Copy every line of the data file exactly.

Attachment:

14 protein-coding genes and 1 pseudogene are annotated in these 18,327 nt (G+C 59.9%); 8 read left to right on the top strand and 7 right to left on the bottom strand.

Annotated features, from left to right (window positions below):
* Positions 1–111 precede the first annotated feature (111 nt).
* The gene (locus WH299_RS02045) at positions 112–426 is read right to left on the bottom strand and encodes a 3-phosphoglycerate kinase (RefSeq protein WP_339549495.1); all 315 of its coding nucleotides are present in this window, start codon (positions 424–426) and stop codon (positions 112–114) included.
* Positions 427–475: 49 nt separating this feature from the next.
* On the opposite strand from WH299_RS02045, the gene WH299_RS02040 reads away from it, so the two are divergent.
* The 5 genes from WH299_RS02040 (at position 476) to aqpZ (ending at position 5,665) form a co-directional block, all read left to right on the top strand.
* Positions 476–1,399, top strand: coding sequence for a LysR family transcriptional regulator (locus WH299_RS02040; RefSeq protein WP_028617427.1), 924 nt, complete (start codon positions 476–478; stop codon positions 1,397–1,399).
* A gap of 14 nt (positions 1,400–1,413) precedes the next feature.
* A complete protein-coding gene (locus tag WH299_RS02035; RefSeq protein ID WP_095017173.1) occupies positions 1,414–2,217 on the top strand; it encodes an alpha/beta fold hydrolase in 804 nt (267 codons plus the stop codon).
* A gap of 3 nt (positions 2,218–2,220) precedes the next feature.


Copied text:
14 protein-coding genes and 1 pseudogene are annotated in these 18,327 nt (G+C 59.9%); 8 read left to right on the top strand and 7 right to left on the bottom strand.

Annotated features, from left to right (window positions below):
* Positions 1–111 precede the first annotated feature (111 nt).
* The gene (locus WH299_RS02045) at positions 112–426 is read right to left on the bottom strand and encodes a 3-phosphoglycerate kinase (RefSeq protein WP_339549495.1); all 315 of its coding nucleotides are present in this window, start codon (positions 424–426) and stop codon (positions 112–114) included.
* Positions 427–475: 49 nt separating this feature from the next.
* On the opposite strand from WH299_RS02045, the gene WH299_RS02040 reads away from it, so the two are divergent.
* The 5 genes from WH299_RS02040 (at position 476) to aqpZ (ending at position 5,665) form a co-directional block, all read left to right on the top strand.
* Positions 476–1,399, top strand: coding sequence for a LysR family transcriptional regulator (locus WH299_RS02040; RefSeq protein WP_028617427.1), 924 nt, complete (start codon positions 476–478; stop codon positions 1,397–1,399).
* A gap of 14 nt (positions 1,400–1,413) precedes the next feature.
* A complete protein-coding gene (locus tag WH299_RS02035; RefSeq protein ID WP_095017173.1) occupies positions 1,414–2,217 on the top strand; it encodes an alpha/beta fold hydrolase in 804 nt (267 codons plus the stop codon).
* A gap of 3 nt (positions 2,218–2,220) precedes the next feature.